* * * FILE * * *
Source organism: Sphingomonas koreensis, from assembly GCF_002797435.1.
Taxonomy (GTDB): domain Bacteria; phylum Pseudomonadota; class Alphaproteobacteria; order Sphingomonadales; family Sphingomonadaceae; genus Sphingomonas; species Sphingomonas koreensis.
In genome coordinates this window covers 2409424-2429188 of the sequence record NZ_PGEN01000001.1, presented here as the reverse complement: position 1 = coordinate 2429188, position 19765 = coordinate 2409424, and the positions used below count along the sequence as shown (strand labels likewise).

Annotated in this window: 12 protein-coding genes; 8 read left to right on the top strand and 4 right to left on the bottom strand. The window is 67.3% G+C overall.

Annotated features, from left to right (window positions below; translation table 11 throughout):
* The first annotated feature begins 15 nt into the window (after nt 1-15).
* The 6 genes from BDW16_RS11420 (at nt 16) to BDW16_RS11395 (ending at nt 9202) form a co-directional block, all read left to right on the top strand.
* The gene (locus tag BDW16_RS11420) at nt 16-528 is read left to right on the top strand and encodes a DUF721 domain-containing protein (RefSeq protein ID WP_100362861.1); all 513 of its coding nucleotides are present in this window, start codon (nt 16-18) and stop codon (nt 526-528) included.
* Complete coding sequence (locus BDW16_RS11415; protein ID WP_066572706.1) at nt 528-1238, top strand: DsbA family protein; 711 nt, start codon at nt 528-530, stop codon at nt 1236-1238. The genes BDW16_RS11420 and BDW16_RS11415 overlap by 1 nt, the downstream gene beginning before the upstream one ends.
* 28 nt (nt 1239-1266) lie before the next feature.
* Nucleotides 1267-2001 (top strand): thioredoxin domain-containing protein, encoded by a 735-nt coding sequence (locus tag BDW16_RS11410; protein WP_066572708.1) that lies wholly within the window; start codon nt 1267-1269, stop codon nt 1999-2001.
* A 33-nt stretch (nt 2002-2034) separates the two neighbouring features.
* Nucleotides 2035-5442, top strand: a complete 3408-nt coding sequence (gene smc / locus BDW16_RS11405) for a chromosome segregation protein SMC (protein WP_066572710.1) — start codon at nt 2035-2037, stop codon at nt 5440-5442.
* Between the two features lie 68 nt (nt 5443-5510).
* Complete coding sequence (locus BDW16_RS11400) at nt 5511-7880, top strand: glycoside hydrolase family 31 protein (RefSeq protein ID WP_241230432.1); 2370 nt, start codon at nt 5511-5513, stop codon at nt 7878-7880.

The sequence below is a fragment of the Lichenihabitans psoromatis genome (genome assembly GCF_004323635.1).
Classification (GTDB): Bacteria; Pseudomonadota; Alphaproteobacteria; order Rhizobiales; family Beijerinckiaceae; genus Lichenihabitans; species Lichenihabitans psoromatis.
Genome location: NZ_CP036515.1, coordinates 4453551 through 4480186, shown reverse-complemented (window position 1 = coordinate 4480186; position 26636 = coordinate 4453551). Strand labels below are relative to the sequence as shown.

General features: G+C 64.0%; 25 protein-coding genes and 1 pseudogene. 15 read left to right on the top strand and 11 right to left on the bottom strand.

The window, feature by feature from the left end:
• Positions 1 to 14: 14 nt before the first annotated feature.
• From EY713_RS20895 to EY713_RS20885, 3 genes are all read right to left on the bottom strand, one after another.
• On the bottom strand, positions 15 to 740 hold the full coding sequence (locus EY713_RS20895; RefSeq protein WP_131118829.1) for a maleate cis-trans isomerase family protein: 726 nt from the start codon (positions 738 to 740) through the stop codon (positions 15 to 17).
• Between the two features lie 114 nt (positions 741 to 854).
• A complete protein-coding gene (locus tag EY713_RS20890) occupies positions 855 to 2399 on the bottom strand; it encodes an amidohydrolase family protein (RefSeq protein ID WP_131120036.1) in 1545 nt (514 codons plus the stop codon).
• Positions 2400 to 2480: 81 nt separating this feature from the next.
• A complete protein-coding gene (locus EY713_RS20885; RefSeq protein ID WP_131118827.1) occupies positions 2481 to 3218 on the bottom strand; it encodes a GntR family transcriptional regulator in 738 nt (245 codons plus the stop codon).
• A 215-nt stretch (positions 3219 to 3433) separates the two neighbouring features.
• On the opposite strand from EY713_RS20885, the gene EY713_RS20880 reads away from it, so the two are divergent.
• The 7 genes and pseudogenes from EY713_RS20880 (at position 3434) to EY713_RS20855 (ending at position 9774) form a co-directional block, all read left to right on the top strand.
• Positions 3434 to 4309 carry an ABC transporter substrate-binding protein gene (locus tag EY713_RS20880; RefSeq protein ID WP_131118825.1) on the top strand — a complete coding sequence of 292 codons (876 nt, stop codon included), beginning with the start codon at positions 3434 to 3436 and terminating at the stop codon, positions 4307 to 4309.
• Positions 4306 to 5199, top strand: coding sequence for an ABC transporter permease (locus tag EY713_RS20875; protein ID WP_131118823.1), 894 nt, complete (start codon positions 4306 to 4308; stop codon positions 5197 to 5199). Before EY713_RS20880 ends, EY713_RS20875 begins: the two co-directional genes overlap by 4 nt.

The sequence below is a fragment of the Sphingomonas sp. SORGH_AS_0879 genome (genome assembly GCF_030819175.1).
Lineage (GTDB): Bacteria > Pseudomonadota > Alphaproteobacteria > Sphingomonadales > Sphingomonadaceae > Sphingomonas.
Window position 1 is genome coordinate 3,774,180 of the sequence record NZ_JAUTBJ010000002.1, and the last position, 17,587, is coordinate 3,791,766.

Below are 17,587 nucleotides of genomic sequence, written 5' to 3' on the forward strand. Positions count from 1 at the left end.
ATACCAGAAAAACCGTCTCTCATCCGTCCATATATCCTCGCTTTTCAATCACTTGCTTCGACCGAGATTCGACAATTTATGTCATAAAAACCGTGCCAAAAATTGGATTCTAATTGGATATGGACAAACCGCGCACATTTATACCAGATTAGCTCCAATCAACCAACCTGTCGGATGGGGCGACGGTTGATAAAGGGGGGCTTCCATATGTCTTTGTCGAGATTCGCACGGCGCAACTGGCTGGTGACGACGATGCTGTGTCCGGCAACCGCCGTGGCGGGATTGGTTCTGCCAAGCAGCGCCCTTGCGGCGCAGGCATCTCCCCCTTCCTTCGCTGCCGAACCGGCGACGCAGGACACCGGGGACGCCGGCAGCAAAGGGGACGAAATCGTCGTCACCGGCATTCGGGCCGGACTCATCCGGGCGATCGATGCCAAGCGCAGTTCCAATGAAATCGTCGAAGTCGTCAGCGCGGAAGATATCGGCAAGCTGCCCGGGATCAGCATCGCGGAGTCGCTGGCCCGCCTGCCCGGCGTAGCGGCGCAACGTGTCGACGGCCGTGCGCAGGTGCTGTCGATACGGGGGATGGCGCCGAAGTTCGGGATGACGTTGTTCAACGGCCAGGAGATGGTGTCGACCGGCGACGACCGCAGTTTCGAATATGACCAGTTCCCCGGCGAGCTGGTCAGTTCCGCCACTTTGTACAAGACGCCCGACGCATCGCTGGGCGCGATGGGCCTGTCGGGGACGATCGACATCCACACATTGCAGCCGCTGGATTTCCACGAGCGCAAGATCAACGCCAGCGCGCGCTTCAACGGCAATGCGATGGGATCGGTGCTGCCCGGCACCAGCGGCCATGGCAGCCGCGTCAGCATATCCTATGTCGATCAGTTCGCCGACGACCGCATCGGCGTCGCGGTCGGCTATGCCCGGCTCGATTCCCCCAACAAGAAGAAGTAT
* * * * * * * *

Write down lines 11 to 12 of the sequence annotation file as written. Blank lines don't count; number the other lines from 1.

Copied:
* Nucleotides 1267-2001 (top strand): thioredoxin domain-containing protein, encoded by a 735-nt coding sequence (locus tag BDW16_RS11410; protein WP_066572708.1) that lies wholly within the window; start codon nt 1267-1269, stop codon nt 1999-2001.
* A 33-nt stretch (nt 2002-2034) separates the two neighbouring features.